• The RK-006 is hooked up to the Retrokits RK-008, an absolutely brilliant piece of kit brought to my attention by @Jyoti on Mastodon. It’s a multi-track MIDI recorder/sequencer that emulates the famous Alesis MMT8, which I’ve never used but many, many people swear by. (They’re dead now, though.) I’ve put in 2-3 hours with it so far, and I’ve already got the hang of it and am making better music with it than I ever did with my (now sold!) Akai Force. It’s so simple, it clocks brilliantly, and it’s darned fun to use. I could see myself buying a more feature-rich sequencer (like a Squarp Hapax) at some point, assuming this way of making music is as fun as I think it will be, but this one does the basics VERY well, without a lot of fuss!

Outstanding Questions

  • When exactly will I move from MIDI sequences to audio-land? I haven’t worked much with “Parts” in the RK-008 yet, which are its way of tackling form. Assuming it’s as intuitive as everything else, I may try to create an entire, perform-able version of a song in MIDI/live audio before hitting the DAW.
  • How much will I use the SP-404 for finished audio? I’m really enjoying using it to trigger samples, although I’m not in love with its pattern sequencer. (But RK-008 to the rescue, amirite?!). That said, I don’t think I want “real” vocals and guitars to be recorded there. So there will certainly be some tape machine-style audio takes happening. My current thought — if I’m singing/playing something loop-y, I’ll use the sampler and/or looping pedal. If I’m going to through-perform a part, I’ll just record it straight to the DAW, of course.
  • When will I use my outboard gear for its sonic magic? Will I patch things through it while sequencing, or use it mostly as a mixing tool? (I suspect both will happen.) I also have a Softube Console 1 + Fader that gives me 10 channels of faders and a really nice console emulation. (I like their Neve clone and used it on everything on IX.) I think I may set that up on the input channels in my DAW, where I’ll be monitoring most things, so that when I record everything, it already has some scultping/sonic magic going on. Then I’ll use my outboard compressors/EQs/etc. during mixing.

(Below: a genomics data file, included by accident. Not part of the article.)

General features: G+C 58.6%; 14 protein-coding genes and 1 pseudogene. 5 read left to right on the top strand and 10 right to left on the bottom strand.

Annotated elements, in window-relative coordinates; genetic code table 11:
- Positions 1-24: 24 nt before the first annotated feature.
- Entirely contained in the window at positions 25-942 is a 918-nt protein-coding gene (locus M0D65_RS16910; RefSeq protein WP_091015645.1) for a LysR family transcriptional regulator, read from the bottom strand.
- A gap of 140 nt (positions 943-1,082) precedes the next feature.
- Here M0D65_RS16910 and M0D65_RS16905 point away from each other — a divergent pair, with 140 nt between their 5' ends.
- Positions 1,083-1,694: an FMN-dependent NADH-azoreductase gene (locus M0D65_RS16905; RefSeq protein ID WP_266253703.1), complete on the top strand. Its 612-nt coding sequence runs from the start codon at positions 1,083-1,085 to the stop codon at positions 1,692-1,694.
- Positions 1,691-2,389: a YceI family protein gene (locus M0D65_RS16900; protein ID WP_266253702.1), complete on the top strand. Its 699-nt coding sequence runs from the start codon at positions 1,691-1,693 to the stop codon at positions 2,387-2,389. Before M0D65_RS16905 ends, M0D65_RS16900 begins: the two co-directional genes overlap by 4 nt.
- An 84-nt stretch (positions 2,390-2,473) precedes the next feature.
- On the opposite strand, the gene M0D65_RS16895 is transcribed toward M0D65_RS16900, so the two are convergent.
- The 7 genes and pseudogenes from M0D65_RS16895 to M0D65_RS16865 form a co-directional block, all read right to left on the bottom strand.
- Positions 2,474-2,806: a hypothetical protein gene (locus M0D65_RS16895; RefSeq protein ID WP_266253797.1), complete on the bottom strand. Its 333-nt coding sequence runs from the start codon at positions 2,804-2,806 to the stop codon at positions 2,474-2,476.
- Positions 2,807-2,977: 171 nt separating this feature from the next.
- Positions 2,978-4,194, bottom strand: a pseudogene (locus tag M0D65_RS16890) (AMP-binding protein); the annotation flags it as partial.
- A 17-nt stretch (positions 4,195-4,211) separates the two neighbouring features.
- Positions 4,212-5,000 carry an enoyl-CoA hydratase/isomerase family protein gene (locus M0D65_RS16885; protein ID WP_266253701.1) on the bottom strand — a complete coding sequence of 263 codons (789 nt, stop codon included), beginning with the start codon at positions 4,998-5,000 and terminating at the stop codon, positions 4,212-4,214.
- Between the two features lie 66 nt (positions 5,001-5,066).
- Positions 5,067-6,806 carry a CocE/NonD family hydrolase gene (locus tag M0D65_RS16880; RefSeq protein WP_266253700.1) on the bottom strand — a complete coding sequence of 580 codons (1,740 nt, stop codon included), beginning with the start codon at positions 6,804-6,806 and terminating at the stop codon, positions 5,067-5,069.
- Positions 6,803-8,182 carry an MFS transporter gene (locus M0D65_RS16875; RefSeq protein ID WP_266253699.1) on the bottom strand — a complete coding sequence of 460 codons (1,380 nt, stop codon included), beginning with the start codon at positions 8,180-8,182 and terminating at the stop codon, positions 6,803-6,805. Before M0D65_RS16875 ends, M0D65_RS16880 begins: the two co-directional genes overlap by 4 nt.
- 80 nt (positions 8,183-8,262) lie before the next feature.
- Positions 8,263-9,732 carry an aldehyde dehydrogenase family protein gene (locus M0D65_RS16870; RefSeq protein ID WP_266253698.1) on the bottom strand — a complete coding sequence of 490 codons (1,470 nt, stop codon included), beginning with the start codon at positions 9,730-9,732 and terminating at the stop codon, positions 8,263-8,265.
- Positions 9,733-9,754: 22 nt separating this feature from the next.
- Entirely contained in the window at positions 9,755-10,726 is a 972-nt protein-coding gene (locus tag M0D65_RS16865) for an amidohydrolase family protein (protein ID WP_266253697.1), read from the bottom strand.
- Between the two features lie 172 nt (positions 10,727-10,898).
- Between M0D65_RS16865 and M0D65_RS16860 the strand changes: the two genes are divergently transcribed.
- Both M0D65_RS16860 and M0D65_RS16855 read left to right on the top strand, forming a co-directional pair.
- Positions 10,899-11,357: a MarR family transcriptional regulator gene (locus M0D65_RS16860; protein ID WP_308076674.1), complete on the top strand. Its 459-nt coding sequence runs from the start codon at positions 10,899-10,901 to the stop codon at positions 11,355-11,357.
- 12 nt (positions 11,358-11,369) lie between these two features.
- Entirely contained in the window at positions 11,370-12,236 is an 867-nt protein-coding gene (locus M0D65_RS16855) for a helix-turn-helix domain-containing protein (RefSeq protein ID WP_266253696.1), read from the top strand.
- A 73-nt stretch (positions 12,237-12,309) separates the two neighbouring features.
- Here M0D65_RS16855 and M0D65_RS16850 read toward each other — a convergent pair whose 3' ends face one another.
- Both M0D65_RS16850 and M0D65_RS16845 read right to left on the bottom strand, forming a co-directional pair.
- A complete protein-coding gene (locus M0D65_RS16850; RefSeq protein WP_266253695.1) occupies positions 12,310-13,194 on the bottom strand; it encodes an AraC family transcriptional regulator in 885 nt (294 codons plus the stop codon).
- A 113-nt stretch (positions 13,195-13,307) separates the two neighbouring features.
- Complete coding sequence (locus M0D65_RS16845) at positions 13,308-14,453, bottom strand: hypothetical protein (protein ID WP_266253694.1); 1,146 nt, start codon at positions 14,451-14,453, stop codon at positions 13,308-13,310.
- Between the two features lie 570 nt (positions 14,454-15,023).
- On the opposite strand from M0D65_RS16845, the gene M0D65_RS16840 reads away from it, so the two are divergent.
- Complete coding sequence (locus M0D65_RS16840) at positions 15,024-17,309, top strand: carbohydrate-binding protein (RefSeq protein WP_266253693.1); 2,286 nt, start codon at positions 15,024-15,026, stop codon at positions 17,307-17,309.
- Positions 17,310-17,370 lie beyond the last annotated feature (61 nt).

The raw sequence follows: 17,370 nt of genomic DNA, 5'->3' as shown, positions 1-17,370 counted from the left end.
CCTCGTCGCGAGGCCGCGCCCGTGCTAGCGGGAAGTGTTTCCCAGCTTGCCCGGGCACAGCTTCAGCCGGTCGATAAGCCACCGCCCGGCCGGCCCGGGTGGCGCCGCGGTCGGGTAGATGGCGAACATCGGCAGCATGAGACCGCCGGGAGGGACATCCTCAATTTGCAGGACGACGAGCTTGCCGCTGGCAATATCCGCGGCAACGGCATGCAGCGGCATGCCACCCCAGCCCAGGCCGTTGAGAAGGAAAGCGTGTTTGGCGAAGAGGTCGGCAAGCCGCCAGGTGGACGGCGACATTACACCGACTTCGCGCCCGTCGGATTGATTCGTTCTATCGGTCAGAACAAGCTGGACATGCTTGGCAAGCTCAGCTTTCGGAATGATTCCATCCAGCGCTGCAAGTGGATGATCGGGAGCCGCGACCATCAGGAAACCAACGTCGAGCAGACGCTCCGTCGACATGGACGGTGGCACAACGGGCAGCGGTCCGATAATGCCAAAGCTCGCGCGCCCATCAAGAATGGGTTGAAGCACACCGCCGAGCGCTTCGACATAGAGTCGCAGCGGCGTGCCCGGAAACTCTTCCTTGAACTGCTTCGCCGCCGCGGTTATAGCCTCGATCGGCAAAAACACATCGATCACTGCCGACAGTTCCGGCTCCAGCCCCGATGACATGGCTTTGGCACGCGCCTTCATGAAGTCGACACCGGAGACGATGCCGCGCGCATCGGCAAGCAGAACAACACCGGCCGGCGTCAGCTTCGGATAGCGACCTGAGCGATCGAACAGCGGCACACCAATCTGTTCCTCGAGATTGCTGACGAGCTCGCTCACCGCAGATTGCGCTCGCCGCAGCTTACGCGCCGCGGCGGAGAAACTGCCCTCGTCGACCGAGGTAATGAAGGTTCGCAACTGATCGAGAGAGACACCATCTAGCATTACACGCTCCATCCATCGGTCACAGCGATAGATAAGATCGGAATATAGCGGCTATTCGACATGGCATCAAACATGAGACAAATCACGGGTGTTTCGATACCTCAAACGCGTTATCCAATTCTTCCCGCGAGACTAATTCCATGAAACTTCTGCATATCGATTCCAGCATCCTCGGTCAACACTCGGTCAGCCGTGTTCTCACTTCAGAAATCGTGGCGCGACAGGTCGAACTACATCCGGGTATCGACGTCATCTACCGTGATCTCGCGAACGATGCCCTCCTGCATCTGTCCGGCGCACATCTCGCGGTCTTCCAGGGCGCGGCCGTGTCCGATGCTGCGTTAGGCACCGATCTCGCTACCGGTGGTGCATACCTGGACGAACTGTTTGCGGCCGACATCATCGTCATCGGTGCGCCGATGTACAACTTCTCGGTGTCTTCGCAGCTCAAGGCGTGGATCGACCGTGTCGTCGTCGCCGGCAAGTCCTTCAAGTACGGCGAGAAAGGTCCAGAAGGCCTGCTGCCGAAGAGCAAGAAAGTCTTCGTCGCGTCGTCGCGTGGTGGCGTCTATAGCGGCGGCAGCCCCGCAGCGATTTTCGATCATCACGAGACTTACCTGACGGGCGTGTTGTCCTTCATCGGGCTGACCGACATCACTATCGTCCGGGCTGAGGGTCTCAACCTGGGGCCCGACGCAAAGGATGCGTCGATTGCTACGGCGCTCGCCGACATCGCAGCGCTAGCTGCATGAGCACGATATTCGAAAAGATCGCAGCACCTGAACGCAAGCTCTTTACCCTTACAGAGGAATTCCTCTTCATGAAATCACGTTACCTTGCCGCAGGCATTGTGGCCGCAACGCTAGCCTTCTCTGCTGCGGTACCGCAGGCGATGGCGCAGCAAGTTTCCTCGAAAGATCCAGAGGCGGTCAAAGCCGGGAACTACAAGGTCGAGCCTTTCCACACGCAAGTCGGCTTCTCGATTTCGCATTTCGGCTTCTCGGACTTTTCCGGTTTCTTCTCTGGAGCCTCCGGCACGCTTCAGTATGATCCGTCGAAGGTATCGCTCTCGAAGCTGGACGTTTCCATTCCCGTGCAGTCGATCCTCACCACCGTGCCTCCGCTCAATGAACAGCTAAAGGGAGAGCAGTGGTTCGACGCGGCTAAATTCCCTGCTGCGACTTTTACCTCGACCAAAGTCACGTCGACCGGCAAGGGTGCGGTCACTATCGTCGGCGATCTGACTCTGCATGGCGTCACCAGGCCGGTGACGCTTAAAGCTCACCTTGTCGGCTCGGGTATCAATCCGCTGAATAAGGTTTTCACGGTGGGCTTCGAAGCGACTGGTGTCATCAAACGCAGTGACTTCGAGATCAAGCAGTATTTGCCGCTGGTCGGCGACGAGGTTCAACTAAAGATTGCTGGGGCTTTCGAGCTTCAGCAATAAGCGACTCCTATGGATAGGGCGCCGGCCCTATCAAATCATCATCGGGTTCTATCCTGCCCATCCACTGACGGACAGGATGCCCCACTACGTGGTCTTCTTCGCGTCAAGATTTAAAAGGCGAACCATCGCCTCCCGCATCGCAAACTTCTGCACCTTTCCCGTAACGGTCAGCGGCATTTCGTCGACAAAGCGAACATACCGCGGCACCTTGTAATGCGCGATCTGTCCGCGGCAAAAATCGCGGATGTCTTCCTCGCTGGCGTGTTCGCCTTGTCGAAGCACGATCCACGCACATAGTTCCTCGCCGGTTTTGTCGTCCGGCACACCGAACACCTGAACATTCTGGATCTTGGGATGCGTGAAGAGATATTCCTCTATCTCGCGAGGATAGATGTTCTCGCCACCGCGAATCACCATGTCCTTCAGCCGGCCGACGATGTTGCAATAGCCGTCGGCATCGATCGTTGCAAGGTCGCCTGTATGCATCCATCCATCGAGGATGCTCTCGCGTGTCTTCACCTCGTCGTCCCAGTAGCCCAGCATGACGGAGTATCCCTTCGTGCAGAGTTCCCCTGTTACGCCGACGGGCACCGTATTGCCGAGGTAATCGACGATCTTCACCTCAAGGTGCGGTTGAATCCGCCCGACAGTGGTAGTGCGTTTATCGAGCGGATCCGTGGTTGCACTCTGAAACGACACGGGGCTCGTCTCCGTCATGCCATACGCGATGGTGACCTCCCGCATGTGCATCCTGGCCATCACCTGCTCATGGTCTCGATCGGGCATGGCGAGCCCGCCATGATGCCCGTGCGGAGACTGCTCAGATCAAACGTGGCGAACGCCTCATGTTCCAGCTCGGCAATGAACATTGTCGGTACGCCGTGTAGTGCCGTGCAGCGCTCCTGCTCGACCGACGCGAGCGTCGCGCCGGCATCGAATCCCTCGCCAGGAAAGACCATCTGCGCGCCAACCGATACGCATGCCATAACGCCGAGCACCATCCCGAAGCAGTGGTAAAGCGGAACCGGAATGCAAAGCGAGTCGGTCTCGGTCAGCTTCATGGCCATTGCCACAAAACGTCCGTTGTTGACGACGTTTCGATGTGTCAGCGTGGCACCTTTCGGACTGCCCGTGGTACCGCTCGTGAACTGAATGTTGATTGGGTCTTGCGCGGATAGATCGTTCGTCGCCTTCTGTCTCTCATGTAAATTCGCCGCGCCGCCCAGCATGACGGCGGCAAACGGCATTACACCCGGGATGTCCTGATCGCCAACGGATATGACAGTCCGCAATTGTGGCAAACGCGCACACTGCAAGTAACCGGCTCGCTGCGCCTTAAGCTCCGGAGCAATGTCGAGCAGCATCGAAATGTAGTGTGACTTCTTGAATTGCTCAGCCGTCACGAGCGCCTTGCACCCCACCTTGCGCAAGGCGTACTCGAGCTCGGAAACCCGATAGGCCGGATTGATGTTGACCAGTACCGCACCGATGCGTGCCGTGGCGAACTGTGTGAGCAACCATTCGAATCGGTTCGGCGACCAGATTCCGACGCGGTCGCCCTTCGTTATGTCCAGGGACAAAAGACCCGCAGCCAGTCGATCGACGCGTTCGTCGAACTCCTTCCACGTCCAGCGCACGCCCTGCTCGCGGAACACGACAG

I really couldn’t be more excited about this setup! The few hours I spent making music as I tested everything were an absolute blast, and once I get used to the workflow, I think it will be insanely fun. Here’s to live music-making!!

You are cordially invited to come see Alison perform her own music for the first time since 2011. Here’s all the info you could want, and more!

I’m coming, stop talking, just let me buy tickets

Blix Byrd w/ special guest keyboardist Greg Wilder. Stage design by Jess Gelter.

Location: Nova Arts, aka Brewbakers, in Keene, NH (map)
Date/Time: July 15, 2023, doors at 7pm, Blix Byrd starts at 8pm
The Venue: Nova Arts is an awesome small venue that serves good snacks, beer and wine.

Who/What is Blix Byrd?

Blix Byrd is Alison Wilder, a multi-instrumentalist, singer and songwriter who crafts bizarre new sonic worlds for each song. Her songs are abstract but narrative-driven, dark but playful, sinister but innocent. She uses a wide variety of instruments, sounds, and styles so that each story lives in its own environment. Alison lives in the beautiful small city of Keene, NH.

Blix Byrd and Greg Wilder perform a cover of Tubeway Army. If you happen to love this song, you’re in luck — this is on the setlist.
Blix dresses better than Alison

Greg Wilder

Greg Wilder is a composer, pianist, and music informatics specialist who regularly collaborates with choreographers, filmmakers, theater directors and animators on stages across the globe. He’s been at the center of projects ranging from large immersive speaker installations, to touring big band and drag shows, to the development of new music AI technology, to underscoring radio and TV commercials. Today, Greg lives and makes music in a remote cabin in the White Mountains of New Hampshire.

https://gregwilder.bandcamp.com/ | https://gregwilder.com | https://www.youtube.com/@gregwilder

Greg Wilder – synth wizard

If this looks fun and you’re able to come, I’d love to see you there…the support would be much appreciated! (And if the cover charge is a problem, please reach out, I probably have a list I can put you on.)

Buy Tickets

“My Softest Side” started life on acoustic guitar, as so many do. The guitar I was playing that evening was a new acquisition — a Yamaha TransAcoustic, which magically has chorus and reverb effects that require no speakers, no pedals, and no cables. Instead, there’s a little chip that sends signals to a transducer that vibrates the body of the guitar, producing reverb and chorus. WOW.